The Trade in Services Agreement (TISA) – being negotiated since 2012 outside the World Trade Organization (WTO) framework by 23 of its members – should have been a done deal by the end of the year 2016. A Ministerial Conference had been scheduled in Geneva on 5 and 6 December for the purpose. It was cancelled at short notice. For the time being, the future of the TISA remains in limbo. The differences were too vast and numerous, in particular as regards the liberalisation of public services and data protection.
On 7 October Wikileaks revealed that the European Union (EU) had demanded that participating developing countries1 freeze their public service offers, without being able to alter them subsequently. This would affect telecommunications in Costa Rica, Mexico and Pakistan, environmental services in Costa Rica, Panama and Peru, the energy and mining sector in Mexico and Pakistan, or in Mauritius, the prohibition on giving preference to local staff when recruiting. This is all the more astonishing, in the light of EU unwillingness to liberalize its own public services. For developing countries, however, it would mean that their public services would be thrown open to foreign competition and eventually be privatized. Besides, many countries cross-subsidize their public services so as to ensure the availability of basic services even in remote, «unprofitable» areas. If developing countries bow to the wishes of the EU, they would henceforth be at the mercy of foreign providers by operation of the ratchet clause – they would no longer be able to reverse privatizations if they failed to deliver the desired outcomes. But the EU goes even further by demanding market opening from developing countries involved in the TISA in the retail trade, air traffic and maritime transport.
Environmental and information technology services
And Switzerland? In its third revised offer dated 21 October, Switzerland bowed to EU pressure and discontinued its opposition regarding municipal and cantonal environmental services and environmental impact assessments. All of this will now fall under the ratchet clause.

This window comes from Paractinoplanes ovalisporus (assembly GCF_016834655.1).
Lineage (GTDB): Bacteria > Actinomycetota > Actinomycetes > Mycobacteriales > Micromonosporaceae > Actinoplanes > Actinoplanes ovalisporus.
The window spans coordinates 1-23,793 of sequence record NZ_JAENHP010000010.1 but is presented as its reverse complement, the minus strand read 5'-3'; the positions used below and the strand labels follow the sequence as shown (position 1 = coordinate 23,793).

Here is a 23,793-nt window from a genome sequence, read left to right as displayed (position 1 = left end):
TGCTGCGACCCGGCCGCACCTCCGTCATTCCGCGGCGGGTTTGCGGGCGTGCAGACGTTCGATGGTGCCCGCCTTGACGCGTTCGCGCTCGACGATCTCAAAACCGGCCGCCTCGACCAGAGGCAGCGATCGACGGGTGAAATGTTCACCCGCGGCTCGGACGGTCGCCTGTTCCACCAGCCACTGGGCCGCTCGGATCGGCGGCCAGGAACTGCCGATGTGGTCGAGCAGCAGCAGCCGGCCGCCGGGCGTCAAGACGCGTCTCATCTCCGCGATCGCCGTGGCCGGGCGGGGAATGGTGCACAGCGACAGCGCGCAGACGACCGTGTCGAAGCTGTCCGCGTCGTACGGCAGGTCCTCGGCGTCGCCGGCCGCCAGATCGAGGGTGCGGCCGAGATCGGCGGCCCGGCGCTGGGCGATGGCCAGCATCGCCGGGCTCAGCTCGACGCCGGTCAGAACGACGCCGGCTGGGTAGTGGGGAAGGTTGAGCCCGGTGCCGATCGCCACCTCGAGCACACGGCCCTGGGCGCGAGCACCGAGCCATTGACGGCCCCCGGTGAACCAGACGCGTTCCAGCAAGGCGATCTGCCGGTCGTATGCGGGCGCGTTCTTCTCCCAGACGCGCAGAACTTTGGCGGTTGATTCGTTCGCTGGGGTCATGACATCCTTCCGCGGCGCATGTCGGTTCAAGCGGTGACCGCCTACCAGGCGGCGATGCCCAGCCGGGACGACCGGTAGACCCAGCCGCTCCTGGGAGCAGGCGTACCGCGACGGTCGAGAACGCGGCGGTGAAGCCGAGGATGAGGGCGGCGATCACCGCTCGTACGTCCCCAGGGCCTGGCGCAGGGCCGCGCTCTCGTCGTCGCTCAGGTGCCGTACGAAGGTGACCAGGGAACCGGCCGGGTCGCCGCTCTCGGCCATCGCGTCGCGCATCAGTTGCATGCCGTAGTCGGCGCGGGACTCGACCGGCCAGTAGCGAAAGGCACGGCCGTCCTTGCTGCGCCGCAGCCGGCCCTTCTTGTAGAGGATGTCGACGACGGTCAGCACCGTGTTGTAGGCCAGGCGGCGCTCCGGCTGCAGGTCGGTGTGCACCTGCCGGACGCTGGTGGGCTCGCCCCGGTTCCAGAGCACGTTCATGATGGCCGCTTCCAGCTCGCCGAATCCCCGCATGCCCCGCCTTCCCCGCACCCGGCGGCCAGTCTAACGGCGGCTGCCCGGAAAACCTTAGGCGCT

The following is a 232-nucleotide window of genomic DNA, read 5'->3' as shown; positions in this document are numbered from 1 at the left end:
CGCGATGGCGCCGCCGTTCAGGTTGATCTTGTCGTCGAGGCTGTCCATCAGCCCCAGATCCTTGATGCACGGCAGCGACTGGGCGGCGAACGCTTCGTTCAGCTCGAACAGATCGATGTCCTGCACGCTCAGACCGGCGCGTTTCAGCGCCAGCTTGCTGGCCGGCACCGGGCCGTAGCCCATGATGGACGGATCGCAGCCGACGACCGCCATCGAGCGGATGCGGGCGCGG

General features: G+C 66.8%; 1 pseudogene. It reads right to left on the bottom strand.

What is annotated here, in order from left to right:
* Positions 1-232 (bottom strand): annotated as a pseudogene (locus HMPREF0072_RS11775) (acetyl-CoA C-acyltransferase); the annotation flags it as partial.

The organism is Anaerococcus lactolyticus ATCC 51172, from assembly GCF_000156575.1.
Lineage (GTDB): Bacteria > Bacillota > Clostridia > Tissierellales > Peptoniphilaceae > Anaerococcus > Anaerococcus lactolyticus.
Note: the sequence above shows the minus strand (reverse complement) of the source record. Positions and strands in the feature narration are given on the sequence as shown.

Yet Switzerland, like the EU by the way, has always given the assurance that the TISA would not lead to the privatisation of public services. What the new Swiss offer really means is that municipalities and cantons will have to liberalize when it comes to future investments in garbage and sewage disposal. No longer is it mandatory to entrust environmental impact assessments to Swiss entities.
Switzerland has also agreed to the liberalization of information technology services, under EU pressure.
When it comes to granting the wishes of other States, however, the EU is extremely reluctant. Hence its opposition to the "new services" being mooted by the United States, which are only now being developed and are therefore hardly if at all regulated.
Free data transfer and education
Finally, the Annex on e-commerce, which concerns the cross-border transfer of personal data, is also highly problematic. Here too the EU vehemently opposes United States demands. The question is, for how much longer.
In short, if the TISA is signed, services will be thrown onto the market on a large scale. Private educational institutions merit special attention here. If they are allowed unrestricted access to third countries under market conditions, two-speed educational systems will develop sooner or later. Private schools would be expanded at the expense of public ones, and the best teachers would gravitate to places where the financially better-off can afford to school their children. It must be very seriously considered whether this is a sustainable model.
1 Chile, Colombia, Costa Rica, Hong Kong, Mauritius, Mexico, Pakistan, Panama and Peru